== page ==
So the idea that all the good things about this watch will come to a slimmer, cheaper, more race-focused watch doesn’t make me happy. I just hope the Forerunner 955 doesn’t have a torch – then you’ll be fine.
I’ll be honest – I included this story mainly because I wanted to celebrate the fact that our software writer Daryl Baxter got married this week, and he wrote an extremely sweet post about the five apps he used to plan the wedding.
I won’t lie: as someone who is also planning a wedding, my stomach turns over the thought of sharing a to-do list app with my partner.
I can see myself doing more things in the app than real things like talking instead and begging them to send the menu choices and telling me where to send the deposit and choosing where the tables will be stored and what if people just want to come for the party and where is the marquee now and… okay, I need to breathe.
But I found some great ideas in this article on budgeting and planning – so if you have a nuptials coming up, click on them.
This is yet another moment where the science blows my mind. How, in 2022, can we even discover a part of our lungs that we didn’t know existed?
Ok, calling it a new body part in the title above is a bit of a stretch – not like they found a spare finger in the lungs or anything – but reading on a deeper level, I’m just amazed at the ability of the human body to regenerate.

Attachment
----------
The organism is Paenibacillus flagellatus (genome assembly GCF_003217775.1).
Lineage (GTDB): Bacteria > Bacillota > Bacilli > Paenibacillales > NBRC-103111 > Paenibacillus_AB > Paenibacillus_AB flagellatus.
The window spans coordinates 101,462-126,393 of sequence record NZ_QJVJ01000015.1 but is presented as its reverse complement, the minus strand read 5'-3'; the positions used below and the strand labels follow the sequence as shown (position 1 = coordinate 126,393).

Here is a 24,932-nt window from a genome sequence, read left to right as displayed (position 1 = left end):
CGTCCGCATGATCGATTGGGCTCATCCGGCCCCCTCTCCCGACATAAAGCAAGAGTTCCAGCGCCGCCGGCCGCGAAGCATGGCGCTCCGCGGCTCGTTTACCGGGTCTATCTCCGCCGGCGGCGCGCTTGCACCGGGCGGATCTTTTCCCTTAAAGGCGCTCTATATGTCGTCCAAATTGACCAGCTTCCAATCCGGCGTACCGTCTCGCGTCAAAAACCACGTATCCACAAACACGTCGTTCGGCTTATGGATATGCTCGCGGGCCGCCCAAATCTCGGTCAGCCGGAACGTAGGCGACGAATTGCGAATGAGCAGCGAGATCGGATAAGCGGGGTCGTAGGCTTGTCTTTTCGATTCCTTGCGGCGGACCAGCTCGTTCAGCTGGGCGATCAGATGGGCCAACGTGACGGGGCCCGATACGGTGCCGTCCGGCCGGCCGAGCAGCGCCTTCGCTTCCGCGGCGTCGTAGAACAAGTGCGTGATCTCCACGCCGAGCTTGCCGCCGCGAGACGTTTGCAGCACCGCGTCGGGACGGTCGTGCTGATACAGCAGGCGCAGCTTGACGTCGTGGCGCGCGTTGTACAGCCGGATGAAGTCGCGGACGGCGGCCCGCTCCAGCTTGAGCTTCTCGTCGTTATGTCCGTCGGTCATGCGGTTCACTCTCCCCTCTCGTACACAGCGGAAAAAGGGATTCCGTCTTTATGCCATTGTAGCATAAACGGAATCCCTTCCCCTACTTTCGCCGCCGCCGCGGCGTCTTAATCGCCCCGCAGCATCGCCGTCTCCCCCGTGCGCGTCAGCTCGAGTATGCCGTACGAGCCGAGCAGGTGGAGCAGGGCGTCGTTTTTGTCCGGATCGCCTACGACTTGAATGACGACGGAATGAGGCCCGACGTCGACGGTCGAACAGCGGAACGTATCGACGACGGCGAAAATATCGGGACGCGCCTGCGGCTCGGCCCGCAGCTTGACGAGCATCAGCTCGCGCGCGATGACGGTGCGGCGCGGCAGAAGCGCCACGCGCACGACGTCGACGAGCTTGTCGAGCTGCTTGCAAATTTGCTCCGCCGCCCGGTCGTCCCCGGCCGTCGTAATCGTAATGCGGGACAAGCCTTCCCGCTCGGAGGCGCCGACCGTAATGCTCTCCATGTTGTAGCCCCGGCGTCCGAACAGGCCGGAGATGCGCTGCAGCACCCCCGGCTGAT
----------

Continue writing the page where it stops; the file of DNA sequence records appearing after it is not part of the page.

Essentially, scientists discovered that we have airway secretory cells (RAS), which resemble stem cells in that they are “virgin”. They can then come to life and be used to repair damaged cells, and better understanding them could help in the development of treatments for diseases linked to smoking and pollution.
Check out the full article on LiveScience – it’s fascinating reading – and marvel once again at how our bodies work.
This is from the publisher
It’s so nice to take time out and see what comes out of the team when I’m away. I read Matt Hanson’s roundup last week and really enjoyed it – I think we need to hear more about him in the future, so we can get him on the list more regularly.
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Have a good week-end! My top tip for this week is to get out there and take a picture of something shiny – it’s a great way to develop an appreciation for where you are or who you’re with.